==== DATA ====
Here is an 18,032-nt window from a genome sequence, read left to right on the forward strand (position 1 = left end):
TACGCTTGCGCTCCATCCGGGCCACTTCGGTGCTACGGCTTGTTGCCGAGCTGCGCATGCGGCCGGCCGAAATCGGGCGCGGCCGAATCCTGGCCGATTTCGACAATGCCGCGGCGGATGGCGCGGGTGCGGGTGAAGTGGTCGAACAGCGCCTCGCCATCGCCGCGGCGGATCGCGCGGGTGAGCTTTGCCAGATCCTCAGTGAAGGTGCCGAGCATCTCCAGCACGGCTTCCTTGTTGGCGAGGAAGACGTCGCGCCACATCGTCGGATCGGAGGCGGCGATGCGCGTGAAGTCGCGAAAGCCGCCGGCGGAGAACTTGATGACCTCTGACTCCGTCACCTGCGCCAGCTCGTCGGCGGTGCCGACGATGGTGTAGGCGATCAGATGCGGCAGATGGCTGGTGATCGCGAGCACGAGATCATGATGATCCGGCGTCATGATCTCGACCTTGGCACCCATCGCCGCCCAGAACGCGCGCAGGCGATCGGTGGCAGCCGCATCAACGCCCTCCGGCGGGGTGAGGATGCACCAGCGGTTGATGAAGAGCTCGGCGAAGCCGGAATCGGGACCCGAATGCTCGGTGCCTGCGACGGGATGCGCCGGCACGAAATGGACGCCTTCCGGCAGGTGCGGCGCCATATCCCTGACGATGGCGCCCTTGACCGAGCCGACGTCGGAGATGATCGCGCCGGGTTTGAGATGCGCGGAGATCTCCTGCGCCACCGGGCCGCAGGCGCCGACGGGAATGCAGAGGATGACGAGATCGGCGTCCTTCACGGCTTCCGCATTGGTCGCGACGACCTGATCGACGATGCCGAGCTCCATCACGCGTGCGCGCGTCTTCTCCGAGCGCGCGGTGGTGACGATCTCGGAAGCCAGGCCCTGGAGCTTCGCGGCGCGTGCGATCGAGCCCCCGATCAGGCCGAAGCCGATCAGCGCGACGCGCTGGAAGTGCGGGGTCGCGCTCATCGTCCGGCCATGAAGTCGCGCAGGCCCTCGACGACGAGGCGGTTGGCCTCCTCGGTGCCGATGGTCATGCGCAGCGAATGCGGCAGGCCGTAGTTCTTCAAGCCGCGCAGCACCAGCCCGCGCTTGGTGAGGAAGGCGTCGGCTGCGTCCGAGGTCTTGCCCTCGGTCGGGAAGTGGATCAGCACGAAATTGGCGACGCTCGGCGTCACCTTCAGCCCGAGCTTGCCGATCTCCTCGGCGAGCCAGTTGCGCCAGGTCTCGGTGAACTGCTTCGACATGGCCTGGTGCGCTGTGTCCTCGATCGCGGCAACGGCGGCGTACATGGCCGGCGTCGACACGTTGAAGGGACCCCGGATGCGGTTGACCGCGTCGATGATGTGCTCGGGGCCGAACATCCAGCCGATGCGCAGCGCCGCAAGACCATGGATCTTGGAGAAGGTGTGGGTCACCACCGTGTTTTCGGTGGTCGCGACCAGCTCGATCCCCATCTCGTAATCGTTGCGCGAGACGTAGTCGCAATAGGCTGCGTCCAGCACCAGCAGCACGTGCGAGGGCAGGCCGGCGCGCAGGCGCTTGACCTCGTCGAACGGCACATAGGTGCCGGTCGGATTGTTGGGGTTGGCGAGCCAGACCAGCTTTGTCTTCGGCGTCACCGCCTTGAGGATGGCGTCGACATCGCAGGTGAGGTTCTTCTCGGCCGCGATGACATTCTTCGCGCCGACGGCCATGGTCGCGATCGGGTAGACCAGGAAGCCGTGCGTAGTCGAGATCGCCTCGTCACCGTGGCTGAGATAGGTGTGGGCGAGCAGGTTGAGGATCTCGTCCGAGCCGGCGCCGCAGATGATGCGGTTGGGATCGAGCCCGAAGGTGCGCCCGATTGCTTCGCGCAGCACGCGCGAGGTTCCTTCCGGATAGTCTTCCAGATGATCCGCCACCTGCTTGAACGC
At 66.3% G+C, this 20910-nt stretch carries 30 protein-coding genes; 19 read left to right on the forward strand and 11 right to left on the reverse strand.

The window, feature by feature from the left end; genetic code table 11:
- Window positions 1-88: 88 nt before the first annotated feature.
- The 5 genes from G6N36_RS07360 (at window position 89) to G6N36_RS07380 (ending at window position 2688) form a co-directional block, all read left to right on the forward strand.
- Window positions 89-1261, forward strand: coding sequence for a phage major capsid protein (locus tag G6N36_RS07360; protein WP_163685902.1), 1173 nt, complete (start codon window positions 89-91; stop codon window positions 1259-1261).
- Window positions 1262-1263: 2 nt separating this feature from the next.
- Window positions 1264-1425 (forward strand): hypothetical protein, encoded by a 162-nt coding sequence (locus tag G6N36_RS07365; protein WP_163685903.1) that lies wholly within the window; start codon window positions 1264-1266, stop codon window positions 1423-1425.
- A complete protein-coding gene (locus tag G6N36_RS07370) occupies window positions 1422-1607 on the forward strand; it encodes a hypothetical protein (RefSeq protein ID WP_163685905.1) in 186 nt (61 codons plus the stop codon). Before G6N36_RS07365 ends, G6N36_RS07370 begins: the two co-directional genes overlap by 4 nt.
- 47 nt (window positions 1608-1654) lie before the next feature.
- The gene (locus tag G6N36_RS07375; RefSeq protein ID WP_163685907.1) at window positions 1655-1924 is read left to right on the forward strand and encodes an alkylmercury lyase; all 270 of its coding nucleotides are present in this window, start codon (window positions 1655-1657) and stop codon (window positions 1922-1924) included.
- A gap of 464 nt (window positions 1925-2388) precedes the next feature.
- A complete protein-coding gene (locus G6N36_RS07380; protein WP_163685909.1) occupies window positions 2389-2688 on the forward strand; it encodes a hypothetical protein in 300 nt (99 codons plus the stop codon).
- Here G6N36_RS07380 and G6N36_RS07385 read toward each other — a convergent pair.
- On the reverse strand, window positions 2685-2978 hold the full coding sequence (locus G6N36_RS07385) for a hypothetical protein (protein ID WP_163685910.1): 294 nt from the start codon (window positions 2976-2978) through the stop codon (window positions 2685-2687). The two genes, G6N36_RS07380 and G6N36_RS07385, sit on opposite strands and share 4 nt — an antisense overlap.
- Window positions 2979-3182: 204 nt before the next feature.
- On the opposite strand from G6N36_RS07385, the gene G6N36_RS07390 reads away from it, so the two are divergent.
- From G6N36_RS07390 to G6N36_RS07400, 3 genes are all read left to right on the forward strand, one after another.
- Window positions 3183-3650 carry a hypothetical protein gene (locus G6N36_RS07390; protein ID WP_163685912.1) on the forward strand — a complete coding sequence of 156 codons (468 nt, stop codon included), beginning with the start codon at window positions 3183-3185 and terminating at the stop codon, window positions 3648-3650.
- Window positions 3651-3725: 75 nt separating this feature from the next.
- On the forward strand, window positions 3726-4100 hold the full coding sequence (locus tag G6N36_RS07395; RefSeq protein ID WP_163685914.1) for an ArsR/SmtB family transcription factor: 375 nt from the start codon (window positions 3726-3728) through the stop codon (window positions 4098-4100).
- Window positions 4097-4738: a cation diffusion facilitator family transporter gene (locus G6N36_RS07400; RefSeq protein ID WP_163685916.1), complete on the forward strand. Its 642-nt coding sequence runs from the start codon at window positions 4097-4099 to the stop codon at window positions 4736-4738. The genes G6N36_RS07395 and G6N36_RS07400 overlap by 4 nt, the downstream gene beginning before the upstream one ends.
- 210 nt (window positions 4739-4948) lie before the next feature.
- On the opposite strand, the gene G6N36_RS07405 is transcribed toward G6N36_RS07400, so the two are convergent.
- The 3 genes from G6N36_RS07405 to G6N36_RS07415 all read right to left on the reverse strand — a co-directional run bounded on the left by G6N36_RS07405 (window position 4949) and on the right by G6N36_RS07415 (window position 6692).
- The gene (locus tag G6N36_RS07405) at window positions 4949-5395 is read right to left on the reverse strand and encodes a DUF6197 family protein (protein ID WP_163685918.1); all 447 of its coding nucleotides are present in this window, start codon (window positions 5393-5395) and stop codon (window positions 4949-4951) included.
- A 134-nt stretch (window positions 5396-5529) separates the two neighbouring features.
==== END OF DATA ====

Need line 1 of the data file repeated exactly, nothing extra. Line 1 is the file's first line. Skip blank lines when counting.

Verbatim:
Here is an 18,032-nt window from a genome sequence, read left to right on the forward strand (position 1 = left end):